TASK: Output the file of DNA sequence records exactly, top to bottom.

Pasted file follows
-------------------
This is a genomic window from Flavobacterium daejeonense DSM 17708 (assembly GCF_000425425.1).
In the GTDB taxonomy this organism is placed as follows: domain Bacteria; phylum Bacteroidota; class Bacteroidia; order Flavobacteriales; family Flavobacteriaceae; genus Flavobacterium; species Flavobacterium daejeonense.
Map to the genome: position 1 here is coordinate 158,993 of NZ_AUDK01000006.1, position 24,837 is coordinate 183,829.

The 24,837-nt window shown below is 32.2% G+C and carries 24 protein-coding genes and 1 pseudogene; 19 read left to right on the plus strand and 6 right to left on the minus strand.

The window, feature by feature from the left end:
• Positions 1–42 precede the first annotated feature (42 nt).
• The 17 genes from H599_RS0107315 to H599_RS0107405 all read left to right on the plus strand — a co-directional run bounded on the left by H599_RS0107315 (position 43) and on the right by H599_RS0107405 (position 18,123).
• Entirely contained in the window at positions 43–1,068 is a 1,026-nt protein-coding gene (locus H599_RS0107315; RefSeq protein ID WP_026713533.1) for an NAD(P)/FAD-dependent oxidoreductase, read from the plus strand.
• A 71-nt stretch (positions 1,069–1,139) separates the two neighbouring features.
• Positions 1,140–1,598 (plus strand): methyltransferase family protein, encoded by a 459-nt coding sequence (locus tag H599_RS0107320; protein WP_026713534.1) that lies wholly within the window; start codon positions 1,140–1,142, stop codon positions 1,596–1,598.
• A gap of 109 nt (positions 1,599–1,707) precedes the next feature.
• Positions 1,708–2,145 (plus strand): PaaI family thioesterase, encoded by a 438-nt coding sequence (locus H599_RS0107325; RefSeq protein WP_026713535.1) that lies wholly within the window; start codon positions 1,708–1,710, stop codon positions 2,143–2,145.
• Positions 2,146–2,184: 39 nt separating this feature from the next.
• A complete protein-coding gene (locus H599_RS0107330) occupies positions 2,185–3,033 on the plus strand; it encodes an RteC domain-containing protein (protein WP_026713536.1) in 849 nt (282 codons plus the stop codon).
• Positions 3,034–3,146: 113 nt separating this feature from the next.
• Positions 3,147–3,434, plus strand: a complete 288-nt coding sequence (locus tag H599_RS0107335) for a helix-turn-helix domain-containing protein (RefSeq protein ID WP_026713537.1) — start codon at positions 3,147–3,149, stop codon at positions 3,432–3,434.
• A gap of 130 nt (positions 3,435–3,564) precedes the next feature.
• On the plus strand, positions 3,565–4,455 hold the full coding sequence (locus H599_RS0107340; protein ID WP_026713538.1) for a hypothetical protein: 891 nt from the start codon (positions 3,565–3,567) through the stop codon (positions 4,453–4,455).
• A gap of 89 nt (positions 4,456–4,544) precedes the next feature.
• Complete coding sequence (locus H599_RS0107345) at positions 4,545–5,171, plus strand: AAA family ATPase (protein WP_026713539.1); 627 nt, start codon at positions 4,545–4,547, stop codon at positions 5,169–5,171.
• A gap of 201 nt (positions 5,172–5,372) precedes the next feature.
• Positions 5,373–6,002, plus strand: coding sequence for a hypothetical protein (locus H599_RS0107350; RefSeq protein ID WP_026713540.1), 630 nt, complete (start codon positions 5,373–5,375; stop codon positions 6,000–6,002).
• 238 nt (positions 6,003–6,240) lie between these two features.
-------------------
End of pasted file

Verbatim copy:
This is a genomic window from Flavobacterium daejeonense DSM 17708 (assembly GCF_000425425.1).
In the GTDB taxonomy this organism is placed as follows: domain Bacteria; phylum Bacteroidota; class Bacteroidia; order Flavobacteriales; family Flavobacteriaceae; genus Flavobacterium; species Flavobacterium daejeonense.
Map to the genome: position 1 here is coordinate 158,993 of NZ_AUDK01000006.1, position 24,837 is coordinate 183,829.

The 24,837-nt window shown below is 32.2% G+C and carries 24 protein-coding genes and 1 pseudogene; 19 read left to right on the plus strand and 6 right to left on the minus strand.

The window, feature by feature from the left end:
• Positions 1–42 precede the first annotated feature (42 nt).
• The 17 genes from H599_RS0107315 to H599_RS0107405 all read left to right on the plus strand — a co-directional run bounded on the left by H599_RS0107315 (position 43) and on the right by H599_RS0107405 (position 18,123).
• Entirely contained in the window at positions 43–1,068 is a 1,026-nt protein-coding gene (locus H599_RS0107315; RefSeq protein ID WP_026713533.1) for an NAD(P)/FAD-dependent oxidoreductase, read from the plus strand.
• A 71-nt stretch (positions 1,069–1,139) separates the two neighbouring features.
• Positions 1,140–1,598 (plus strand): methyltransferase family protein, encoded by a 459-nt coding sequence (locus tag H599_RS0107320; protein WP_026713534.1) that lies wholly within the window; start codon positions 1,140–1,142, stop codon positions 1,596–1,598.
• A gap of 109 nt (positions 1,599–1,707) precedes the next feature.
• Positions 1,708–2,145 (plus strand): PaaI family thioesterase, encoded by a 438-nt coding sequence (locus H599_RS0107325; RefSeq protein WP_026713535.1) that lies wholly within the window; start codon positions 1,708–1,710, stop codon positions 2,143–2,145.
• Positions 2,146–2,184: 39 nt separating this feature from the next.
• A complete protein-coding gene (locus H599_RS0107330) occupies positions 2,185–3,033 on the plus strand; it encodes an RteC domain-containing protein (protein WP_026713536.1) in 849 nt (282 codons plus the stop codon).
• Positions 3,034–3,146: 113 nt separating this feature from the next.
• Positions 3,147–3,434, plus strand: a complete 288-nt coding sequence (locus tag H599_RS0107335) for a helix-turn-helix domain-containing protein (RefSeq protein ID WP_026713537.1) — start codon at positions 3,147–3,149, stop codon at positions 3,432–3,434.
• A gap of 130 nt (positions 3,435–3,564) precedes the next feature.
• On the plus strand, positions 3,565–4,455 hold the full coding sequence (locus H599_RS0107340; protein ID WP_026713538.1) for a hypothetical protein: 891 nt from the start codon (positions 3,565–3,567) through the stop codon (positions 4,453–4,455).
• A gap of 89 nt (positions 4,456–4,544) precedes the next feature.
• Complete coding sequence (locus H599_RS0107345) at positions 4,545–5,171, plus strand: AAA family ATPase (protein WP_026713539.1); 627 nt, start codon at positions 4,545–4,547, stop codon at positions 5,169–5,171.
• A gap of 201 nt (positions 5,172–5,372) precedes the next feature.
• Positions 5,373–6,002, plus strand: coding sequence for a hypothetical protein (locus H599_RS0107350; RefSeq protein ID WP_026713540.1), 630 nt, complete (start codon positions 5,373–5,375; stop codon positions 6,000–6,002).
• 238 nt (positions 6,003–6,240) lie between these two features.